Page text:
Meanwood Park.

Anyone for the gym?

Blackthorn in profusion.

Our next aim was Roundhay Park and we had no option but to take to the pavements weaving through quiet streets.

Classic walking territory.

The park was busy with families enjoying the warm sunshine and open spaces. Our first priority was a coffee at the Mansion House overlooking the park. A stroll through the grass down to the lower lake, here we left the crowds and climbed up through the woods to cross Leeds Golf Course out onto a lane by Cobble Hall.

Grand entry to Roundhay Park.

Expensive coffee break.

Looking back at the Mansion.

 

Across another busy road was an industrial area where we thought we may be able to creep through to Red Hall, but no such luck new building is in progress and the whole area fenced and gated. We stood around wondering about some form of trespass when only 10yds away was a signed permissive path going in our direction. We skipped along pleased with our SD38 fortune and came out the other side en route.

No way …

… but how lucky are we?

A mile and a half straight rural road looked promising on the map but turned out to be the highway from hell, our worst section of the whole trip, I suspect it was a short cut out to the A1[M].

With relief we found a footpath, time for lunch and some peace and quiet. The scenery changed becoming rolling open fields, the start of the Wolds. Our destination was Barwick in Elmet a busy little village with a cross, the largest maypole I’ve ever seen [26m], a few good-looking pubs and more importantly a bus stop to Leeds.

Barwick in Elmet.

Leeds centre on a Saturday was all a buzz and we were glad to catch the crowded train back to Skipton. Two excellent days walking across the Bradford – Leeds corridor on surprisingly green paths.  We are now over half way across our SD38 line and looking forward to rural walking to the coast.

*****

SD 38. SALTAIRE TO HORSFORTH [LEEDS]

What could have been an uninspiring day in the hinterland of Bradford and Leeds turned out to be almost a green corridor of pleasant walking. It was not difficult to keep close to our lateral line with the proviso from Sir Hugh to incorporate a visit to his primary school in Thackley.

From the rail station in Saltaire we quickly reached the Leeds – Liverpool Canal to follow it off and on throughout the morning. At first all was industrial, historically relating to the canal with some fine mill buildings brought into the 21st century.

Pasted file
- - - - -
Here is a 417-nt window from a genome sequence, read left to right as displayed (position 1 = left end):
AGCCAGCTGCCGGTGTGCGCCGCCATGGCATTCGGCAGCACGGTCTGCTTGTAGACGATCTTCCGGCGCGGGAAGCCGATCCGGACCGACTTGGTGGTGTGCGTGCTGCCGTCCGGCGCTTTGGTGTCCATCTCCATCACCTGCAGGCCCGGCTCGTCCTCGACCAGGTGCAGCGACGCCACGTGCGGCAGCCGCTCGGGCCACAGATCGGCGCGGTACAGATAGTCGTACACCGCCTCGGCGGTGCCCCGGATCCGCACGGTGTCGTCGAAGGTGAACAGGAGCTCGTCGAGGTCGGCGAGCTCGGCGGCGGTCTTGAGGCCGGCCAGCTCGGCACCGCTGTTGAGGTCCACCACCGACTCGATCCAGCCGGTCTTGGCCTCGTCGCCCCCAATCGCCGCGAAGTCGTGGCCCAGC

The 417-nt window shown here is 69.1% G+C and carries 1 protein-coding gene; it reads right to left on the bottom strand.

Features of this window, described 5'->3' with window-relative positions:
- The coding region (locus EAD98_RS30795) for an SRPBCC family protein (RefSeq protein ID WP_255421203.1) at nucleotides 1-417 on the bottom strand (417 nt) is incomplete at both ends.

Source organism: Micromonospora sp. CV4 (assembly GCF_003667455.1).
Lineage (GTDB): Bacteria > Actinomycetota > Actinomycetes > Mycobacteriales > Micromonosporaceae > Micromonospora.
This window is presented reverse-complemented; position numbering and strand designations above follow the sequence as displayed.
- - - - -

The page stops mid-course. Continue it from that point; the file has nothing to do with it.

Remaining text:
There were a few scattered sculptures including this one which was a pun on the Salt Mill connection…Hanging on the wall of my garage is an Ellis-Briggs cycle frame, probably 40years old, so I was delighted to pass their establishment which has been building steel frames since 1936. The cycling scene was booming in the 1930’s and the other notable established builder was W.R. Baines, whose factory was based at Thackley, see above and further into the walk. Coincidentally I rode a 1950’s Baines ‘Flying Gate’ cycle for many years.

 

Some nondescript scenery followed enlivened by some dubious and unsuccessful canal boat manoeuvering, it is difficult to do a three point turn.

Climbing away from the canal on cobbled paths above railway tunnels we entered Thackley, a mixture of old stone houses and modern estates, and found Sir Hugh’s school still open and extended since his time. Up here was the local cricket club with a very challenging sloping pitch, Sir Hugh’s father had been a member.

From the map we were not sure whether we could access the canal towpath from open country but thankfully there was a bridge. Soon we were sat on a bench looking down locks near Apperley Bridge, this was a busy stretch with pedestrians but no boat movements.Crossing busy orbital roads took time unless there were lights. We switched from the canal to follow the River Aire alongside the sports grounds of Woodhouse Grove School. The river continued through remarkably rural scenery despite being close to the railway and new housing developments.

Pleasant suburbs gave us twisting streets heading for Hawksworth Park which turned out to be a wooded valley. More parkland and upmarket housing and we arrived at our excellent budget hotel for the night.

*****